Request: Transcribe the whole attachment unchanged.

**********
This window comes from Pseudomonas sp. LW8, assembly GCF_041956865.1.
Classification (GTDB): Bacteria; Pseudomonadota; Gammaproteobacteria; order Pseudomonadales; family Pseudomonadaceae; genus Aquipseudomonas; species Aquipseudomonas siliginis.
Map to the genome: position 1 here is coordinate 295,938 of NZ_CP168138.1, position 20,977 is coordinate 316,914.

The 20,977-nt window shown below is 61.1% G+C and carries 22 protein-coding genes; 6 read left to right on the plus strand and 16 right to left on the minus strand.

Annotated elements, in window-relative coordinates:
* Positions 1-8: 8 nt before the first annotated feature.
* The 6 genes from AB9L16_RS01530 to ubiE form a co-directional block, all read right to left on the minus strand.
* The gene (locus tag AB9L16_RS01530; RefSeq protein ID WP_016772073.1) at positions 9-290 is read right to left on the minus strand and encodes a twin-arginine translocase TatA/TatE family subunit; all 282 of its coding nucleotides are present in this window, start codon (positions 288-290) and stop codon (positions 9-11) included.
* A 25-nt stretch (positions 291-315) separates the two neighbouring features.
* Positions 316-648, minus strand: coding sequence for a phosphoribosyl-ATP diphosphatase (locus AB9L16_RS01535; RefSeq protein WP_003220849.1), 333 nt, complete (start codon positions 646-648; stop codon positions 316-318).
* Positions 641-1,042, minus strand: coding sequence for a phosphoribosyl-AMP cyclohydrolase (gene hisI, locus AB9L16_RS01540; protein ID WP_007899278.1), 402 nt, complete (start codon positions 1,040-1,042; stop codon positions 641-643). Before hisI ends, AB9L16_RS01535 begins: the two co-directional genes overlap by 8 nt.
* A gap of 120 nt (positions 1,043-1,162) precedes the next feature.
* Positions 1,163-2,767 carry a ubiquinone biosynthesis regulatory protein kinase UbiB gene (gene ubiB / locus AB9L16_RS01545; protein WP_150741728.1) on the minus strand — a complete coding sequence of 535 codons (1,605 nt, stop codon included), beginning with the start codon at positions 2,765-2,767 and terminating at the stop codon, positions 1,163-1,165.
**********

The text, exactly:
This window comes from Pseudomonas sp. LW8, assembly GCF_041956865.1.
Classification (GTDB): Bacteria; Pseudomonadota; Gammaproteobacteria; order Pseudomonadales; family Pseudomonadaceae; genus Aquipseudomonas; species Aquipseudomonas siliginis.
Map to the genome: position 1 here is coordinate 295,938 of NZ_CP168138.1, position 20,977 is coordinate 316,914.

The 20,977-nt window shown below is 61.1% G+C and carries 22 protein-coding genes; 6 read left to right on the plus strand and 16 right to left on the minus strand.

Annotated elements, in window-relative coordinates:
* Positions 1-8: 8 nt before the first annotated feature.
* The 6 genes from AB9L16_RS01530 to ubiE form a co-directional block, all read right to left on the minus strand.
* The gene (locus tag AB9L16_RS01530; RefSeq protein ID WP_016772073.1) at positions 9-290 is read right to left on the minus strand and encodes a twin-arginine translocase TatA/TatE family subunit; all 282 of its coding nucleotides are present in this window, start codon (positions 288-290) and stop codon (positions 9-11) included.
* A 25-nt stretch (positions 291-315) separates the two neighbouring features.
* Positions 316-648, minus strand: coding sequence for a phosphoribosyl-ATP diphosphatase (locus AB9L16_RS01535; RefSeq protein WP_003220849.1), 333 nt, complete (start codon positions 646-648; stop codon positions 316-318).
* Positions 641-1,042, minus strand: coding sequence for a phosphoribosyl-AMP cyclohydrolase (gene hisI, locus AB9L16_RS01540; protein ID WP_007899278.1), 402 nt, complete (start codon positions 1,040-1,042; stop codon positions 641-643). Before hisI ends, AB9L16_RS01535 begins: the two co-directional genes overlap by 8 nt.
* A gap of 120 nt (positions 1,043-1,162) precedes the next feature.
* Positions 1,163-2,767 carry a ubiquinone biosynthesis regulatory protein kinase UbiB gene (gene ubiB / locus AB9L16_RS01545; protein WP_150741728.1) on the minus strand — a complete coding sequence of 535 codons (1,605 nt, stop codon included), beginning with the start codon at positions 2,765-2,767 and terminating at the stop codon, positions 1,163-1,165.